Interview with dhenzihen
Can you tell us about yourself? Your day job or studies and life in general.
I am currently working as a System Validation Engineer on one of the top notch computer company
here in Silicon Valley, California. Married to my beautiful, loving, sweet and very caring wife.
How did you discover Overclocking?
I’ve been into computers since 2002, though didn’t do any overclocking since I mostly deal with high end servers and unix/linux operating systems. All this awesomeness started when I joined overclock.net earlier last year.
What kind of computer do you use every day ?
I’m using a DIY computer on a 1155 platform.
What kind of overclocking do you prefer (air, water, extreme) and explain us why ?
I prefer air cooling for daily use and air or water for validation to learn more about the system before going sub-zero.
Have you ever tried Extreme Overclocking? What would be a special moment about using Extreme Overclocking?
Yes. Nothing special, but it was really fun pouring LN2 and at the same time controlling the temps to prevent CB or CBB – especially on Intel processors.
What are you doing in your real life when you are not overclocking?
When I’m not overclocking or spending time with my wife, I usually go to the mall watch movies. Hang out with friends or I simply stay at home playing my favorite game BF3!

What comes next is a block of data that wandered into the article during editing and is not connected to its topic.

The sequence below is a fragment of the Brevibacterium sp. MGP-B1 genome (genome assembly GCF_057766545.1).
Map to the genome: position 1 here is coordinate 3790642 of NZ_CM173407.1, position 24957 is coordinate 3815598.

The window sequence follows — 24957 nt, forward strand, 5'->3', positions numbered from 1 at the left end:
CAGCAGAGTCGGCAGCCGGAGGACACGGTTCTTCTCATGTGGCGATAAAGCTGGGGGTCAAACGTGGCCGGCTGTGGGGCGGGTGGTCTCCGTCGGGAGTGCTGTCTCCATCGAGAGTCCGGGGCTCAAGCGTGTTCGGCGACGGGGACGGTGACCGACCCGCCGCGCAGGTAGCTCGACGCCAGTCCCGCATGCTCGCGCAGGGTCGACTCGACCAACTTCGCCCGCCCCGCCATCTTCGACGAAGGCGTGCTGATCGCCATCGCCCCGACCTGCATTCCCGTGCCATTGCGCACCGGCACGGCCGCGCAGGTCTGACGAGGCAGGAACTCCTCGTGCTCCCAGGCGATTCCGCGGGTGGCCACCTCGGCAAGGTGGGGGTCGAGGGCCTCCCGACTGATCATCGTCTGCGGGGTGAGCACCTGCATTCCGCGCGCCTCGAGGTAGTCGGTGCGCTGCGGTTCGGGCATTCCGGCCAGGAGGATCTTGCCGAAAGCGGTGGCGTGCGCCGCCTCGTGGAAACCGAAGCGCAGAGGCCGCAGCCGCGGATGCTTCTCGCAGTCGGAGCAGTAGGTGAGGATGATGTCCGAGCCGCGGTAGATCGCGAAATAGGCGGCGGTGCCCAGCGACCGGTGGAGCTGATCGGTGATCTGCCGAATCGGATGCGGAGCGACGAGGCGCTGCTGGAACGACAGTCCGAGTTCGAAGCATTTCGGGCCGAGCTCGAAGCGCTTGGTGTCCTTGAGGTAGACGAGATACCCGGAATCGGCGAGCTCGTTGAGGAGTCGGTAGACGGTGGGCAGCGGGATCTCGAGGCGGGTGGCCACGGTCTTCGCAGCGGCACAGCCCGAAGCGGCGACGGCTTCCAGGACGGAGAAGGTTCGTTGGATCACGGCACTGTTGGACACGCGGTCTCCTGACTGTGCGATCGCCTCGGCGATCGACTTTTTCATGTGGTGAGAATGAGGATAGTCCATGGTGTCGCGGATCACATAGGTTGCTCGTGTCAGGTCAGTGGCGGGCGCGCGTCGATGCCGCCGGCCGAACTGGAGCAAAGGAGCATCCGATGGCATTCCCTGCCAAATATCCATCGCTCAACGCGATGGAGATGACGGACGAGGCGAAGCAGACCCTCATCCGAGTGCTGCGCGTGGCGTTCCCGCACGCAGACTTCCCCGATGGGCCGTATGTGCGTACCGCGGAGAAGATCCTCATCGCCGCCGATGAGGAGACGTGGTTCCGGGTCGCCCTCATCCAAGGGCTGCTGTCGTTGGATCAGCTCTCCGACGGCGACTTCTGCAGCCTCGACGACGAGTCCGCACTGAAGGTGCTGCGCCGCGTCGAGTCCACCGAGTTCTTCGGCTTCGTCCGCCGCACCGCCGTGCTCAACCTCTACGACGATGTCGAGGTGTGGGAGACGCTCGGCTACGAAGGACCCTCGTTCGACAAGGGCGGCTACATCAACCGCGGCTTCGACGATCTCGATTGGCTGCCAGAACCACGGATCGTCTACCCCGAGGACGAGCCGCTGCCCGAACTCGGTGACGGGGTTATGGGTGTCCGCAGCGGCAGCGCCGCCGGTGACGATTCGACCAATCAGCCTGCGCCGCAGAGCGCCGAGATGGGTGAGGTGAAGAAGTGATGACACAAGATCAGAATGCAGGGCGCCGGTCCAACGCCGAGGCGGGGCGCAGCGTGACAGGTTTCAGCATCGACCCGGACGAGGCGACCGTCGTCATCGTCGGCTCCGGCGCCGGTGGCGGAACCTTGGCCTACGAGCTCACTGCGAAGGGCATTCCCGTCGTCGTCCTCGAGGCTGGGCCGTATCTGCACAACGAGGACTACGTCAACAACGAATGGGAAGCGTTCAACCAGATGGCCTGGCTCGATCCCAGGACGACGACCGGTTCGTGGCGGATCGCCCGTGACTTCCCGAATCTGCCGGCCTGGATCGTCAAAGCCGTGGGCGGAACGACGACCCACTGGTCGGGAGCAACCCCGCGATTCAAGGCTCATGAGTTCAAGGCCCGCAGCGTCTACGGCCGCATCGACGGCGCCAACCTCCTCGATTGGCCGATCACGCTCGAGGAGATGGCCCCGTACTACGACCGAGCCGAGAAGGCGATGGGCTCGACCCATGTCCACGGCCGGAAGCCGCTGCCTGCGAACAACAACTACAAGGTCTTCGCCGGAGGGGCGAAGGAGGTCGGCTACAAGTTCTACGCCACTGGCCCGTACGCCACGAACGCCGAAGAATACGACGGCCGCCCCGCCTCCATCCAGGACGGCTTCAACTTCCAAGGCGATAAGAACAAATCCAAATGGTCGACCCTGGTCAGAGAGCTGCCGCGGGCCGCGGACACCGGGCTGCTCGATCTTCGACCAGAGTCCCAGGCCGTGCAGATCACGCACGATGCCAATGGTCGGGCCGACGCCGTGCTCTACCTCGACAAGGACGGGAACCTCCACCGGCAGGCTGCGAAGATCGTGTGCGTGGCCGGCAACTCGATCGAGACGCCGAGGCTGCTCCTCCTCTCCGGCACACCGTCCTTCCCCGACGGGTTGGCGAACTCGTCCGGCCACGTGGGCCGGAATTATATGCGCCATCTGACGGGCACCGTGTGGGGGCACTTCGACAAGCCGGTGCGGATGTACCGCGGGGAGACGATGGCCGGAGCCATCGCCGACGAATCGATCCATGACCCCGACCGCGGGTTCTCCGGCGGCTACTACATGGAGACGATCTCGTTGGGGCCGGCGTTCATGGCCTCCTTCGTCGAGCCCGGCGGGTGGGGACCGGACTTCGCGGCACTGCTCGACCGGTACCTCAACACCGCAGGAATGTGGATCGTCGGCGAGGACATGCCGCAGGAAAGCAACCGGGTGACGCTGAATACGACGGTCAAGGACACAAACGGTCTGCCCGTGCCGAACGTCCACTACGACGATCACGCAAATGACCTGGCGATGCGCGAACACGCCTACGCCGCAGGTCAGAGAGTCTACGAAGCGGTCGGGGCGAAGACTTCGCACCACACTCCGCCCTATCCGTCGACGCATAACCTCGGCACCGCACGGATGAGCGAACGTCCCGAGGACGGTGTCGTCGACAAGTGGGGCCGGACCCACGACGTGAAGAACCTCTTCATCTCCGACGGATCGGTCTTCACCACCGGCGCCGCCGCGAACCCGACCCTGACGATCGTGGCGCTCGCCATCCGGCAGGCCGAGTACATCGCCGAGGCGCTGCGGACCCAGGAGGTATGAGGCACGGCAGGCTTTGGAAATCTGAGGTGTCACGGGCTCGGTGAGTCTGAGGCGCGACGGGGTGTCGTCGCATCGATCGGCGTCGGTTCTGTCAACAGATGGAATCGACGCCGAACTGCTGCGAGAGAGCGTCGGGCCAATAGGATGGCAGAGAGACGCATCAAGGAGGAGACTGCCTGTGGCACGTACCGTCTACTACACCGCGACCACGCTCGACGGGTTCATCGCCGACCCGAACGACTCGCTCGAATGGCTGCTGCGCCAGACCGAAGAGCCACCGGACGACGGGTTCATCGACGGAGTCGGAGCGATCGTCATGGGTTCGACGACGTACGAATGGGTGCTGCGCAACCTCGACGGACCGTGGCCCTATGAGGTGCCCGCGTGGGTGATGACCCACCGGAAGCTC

What is your favorite brand?
Mobo brand? I’d go with Asus or Gigabyte.
What is your best overclocking souvenir?
Ahmm not sure if souvenir is the right word for it, but I guess I’m just lucky to have access to non-OC server hardwares. But I don’t see those subs as my best overclocking souvenirs though.
What is your favorite overclocking rig?
I would say, when my kingpin F1 dark pot is mounted on any of my boards and ready for some ln2 action .
All OCers have their own way to bench, how does your favorite sub-zero benching rig looks like?
Icy looks cool but depends on the weather since I’m only benching in our garage and condensation may rise up anytime without noticing. Condensation is overclocker’s worst enemy, so I’d be more cautious on the hardware than the way it looks =).
How expensive is it to do overclocking in your country?
As far as I know, computer hardwares aren’t affordable for anyone and not cheap compared here in the U.S.
Lack of hardware is the main problem, because it’s too damn expensive where everyone needs to chip in just to come up with cash to get some gears to play with.
How are computer enthusiasts and overclockers like you are seen in your country?
If you look at under my Philippine flag on hwbot you’ll see not much members, so I guess overclocking isn’t popular yet back there.
But again there could be lot of them out there that wants to bench but lack of hardware to use.
If you had to give an advice to a newbie in OC, what would it be?
Learn the hardware first do it for fun and most of all keep pushing ’til it’s last mhz – more powahhhh!!!
Oh and be careful because overclocking is very addictive =).
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